Security Tokens are new tools for reducing costs while raising investment capital, and they present immediate opportunities for a broad variety of industries. In our previous article in this Security Token series, we introduced Security Token Offerings as the culmination of blockchain technology, token sales, and the traditional US securities regulatory framework. In this article, we look through history at a catastrophic financial period to understand why a securities compliant token represents both consumer protection and opportunity.
Blockchain technology might be in its “90s internet phase” but the token market is definitely more like the ‘roaring 20s’.
Innovation. Speculation. Pump-and-dump. Market Manipulation.
If you think we’re talking about the ‘the great ICO craze’ of 2017, take pause. The ‘roaring 1920s’ are what first gave meaning to many of these terms. The economy grew 42 percent during that decade. The number of shares traded per day doubled to 5 million. Get-rich-quick schemes had everyone’s attention and wealth and excess were the way of life.
And then came ‘Black Tuesday’, October 29, 1929—the Dow Jones Industrial Average fell 12 percent and share prices on the New York Stock Exchange completely collapsed, driving the country into the Great Depression. It was a spectacular fail, made possible only because the stock market had grown so irrationally (at 20 percent annually!) in the several years before. This financial bubble did not occur without reason, nor without plenty of warnings. Even president Herbert Hoover, while serving as Secretary of commerce in 1925, “noted the ‘growing tide of speculation’ in the stock market of that era.”
Hoover went on to serve as president during the Great Depression, and he bore much of the public’s blame; but no one person can cause an economic collapse of this scale. It takes systemic failures by the government and banking industry, for sure, but also by companies, media organizations, and investors. In other words, everybody.
Innovation. Manipulation. Misinformation.
One contributing factor to the unbridled growth of the stock market leading up to Black Tuesday was innovation — both in technology, and in finance. Advancements in generating electricity, as well as in macromolecular chemistry, were used to radically increase manufacturing output throughout the 1920s. The stock brokers working during this time had their own breakthrough: allowing customers to buy on margin.
All of a sudden, individual investors were given the option to borrow and invest ~700% more than they actually had. Plus, they had the luxury of investing in a market which, they were told, “had reached a permanently high plateau.” People from all walks of life were investing on margin in the stock market during what became known as the “Roaring Twenties.”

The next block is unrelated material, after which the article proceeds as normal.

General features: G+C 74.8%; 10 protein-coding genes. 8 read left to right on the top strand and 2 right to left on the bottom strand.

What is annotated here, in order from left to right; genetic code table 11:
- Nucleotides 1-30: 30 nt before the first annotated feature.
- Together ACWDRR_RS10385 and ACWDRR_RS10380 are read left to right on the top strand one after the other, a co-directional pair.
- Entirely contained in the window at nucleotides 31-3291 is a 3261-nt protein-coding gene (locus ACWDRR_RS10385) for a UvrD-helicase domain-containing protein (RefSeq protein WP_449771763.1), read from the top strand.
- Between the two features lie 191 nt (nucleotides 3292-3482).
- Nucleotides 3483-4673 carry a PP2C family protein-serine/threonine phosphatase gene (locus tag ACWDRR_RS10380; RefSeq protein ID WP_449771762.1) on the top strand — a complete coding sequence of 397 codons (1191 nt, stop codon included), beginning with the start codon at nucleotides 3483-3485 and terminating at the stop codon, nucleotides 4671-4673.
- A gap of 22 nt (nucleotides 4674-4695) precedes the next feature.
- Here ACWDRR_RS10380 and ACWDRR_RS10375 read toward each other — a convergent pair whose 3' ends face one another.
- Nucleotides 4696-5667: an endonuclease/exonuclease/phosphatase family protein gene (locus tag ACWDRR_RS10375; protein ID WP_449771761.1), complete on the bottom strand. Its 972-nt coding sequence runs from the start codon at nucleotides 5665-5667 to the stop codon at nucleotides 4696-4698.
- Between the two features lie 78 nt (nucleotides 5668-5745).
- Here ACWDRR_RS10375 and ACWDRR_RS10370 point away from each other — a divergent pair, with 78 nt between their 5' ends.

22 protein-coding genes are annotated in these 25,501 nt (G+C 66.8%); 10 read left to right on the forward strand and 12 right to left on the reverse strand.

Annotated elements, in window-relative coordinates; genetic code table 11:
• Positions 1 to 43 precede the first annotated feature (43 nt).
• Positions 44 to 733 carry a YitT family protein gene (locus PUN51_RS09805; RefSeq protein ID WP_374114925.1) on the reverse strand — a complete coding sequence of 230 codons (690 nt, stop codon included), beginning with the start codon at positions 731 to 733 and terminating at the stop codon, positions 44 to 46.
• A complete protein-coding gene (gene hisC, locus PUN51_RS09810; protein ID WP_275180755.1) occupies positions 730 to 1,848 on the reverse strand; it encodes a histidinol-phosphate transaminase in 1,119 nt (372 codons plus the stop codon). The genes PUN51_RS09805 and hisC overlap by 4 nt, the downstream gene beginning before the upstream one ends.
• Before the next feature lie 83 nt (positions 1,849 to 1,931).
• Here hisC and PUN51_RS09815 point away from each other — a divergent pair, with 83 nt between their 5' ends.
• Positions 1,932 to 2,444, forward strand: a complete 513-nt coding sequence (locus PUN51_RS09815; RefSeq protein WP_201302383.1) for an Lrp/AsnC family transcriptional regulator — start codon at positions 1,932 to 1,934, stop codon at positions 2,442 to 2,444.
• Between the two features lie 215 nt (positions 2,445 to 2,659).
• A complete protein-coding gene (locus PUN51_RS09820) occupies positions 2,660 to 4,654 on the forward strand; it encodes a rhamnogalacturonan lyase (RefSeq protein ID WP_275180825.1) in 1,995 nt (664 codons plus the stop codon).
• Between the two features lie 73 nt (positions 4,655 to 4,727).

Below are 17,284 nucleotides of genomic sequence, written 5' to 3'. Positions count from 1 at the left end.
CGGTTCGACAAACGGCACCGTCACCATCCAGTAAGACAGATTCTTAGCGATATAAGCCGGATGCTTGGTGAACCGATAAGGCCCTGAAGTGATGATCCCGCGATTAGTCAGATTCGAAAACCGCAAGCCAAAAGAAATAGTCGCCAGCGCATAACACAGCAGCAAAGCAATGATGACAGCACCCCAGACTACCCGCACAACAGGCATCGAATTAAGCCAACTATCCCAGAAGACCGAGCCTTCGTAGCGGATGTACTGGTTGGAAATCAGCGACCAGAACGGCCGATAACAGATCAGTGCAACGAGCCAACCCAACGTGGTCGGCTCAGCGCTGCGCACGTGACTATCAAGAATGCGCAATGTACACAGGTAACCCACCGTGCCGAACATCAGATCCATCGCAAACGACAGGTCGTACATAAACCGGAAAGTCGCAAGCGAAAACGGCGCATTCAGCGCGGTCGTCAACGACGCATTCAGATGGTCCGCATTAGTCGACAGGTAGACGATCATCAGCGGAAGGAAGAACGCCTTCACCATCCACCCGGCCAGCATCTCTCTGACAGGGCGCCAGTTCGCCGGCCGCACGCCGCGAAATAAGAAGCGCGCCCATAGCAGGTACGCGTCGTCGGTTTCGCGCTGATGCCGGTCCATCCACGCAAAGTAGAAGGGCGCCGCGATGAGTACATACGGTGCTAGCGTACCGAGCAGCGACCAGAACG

The stocks they were investing in, congressional hearings later found, were heavily manipulated, a second contributing factor for the boom and bust. A rampant form of manipulation during this time involved groups called “stock pools”. A group of wealthy investors and or stock brokers would cultivate a following of less-informed traders, then use that “pool” to perform schemes like a “Pump-and-dump.”
A third contributing factor to the Big Crash was inadequate technology and regulations for banks and exchanges. For instance, checks were being counted as reserves before clearing, so funds were double-counted. There were also some companies which provided incomplete and misleading financial statements.
In a perfect world, financial documents would be complete and truthful; but in the 1920s, it was nearly impossible for an investor to tell whether the reports they were receiving from their investments were complete and true, because there were no standards. Following the crash in 1929, these inaccuracies in financial reporting and organized manipulation of the stock markets were investigated by Congress, and those hearings showed widespread, organized fraud and misinformation occurring in the stock market which had come to be synonymous with the American success story.
This story led to Congress enacting new securities laws (including the Securities Act of 1933 and the Securities Exchange Act of 1934) to protect the world economy, as well as US investors. A key theme of these laws was information—To require companies and stock brokers to provide accurate information. This ensured that investors would have the data they needed to make informed investment choices. These new securities regulations were also made to help ensure that companies and individuals could be held responsible if they broke laws against the types of manipulation and fraud which contributed to the financial crisis in 1929.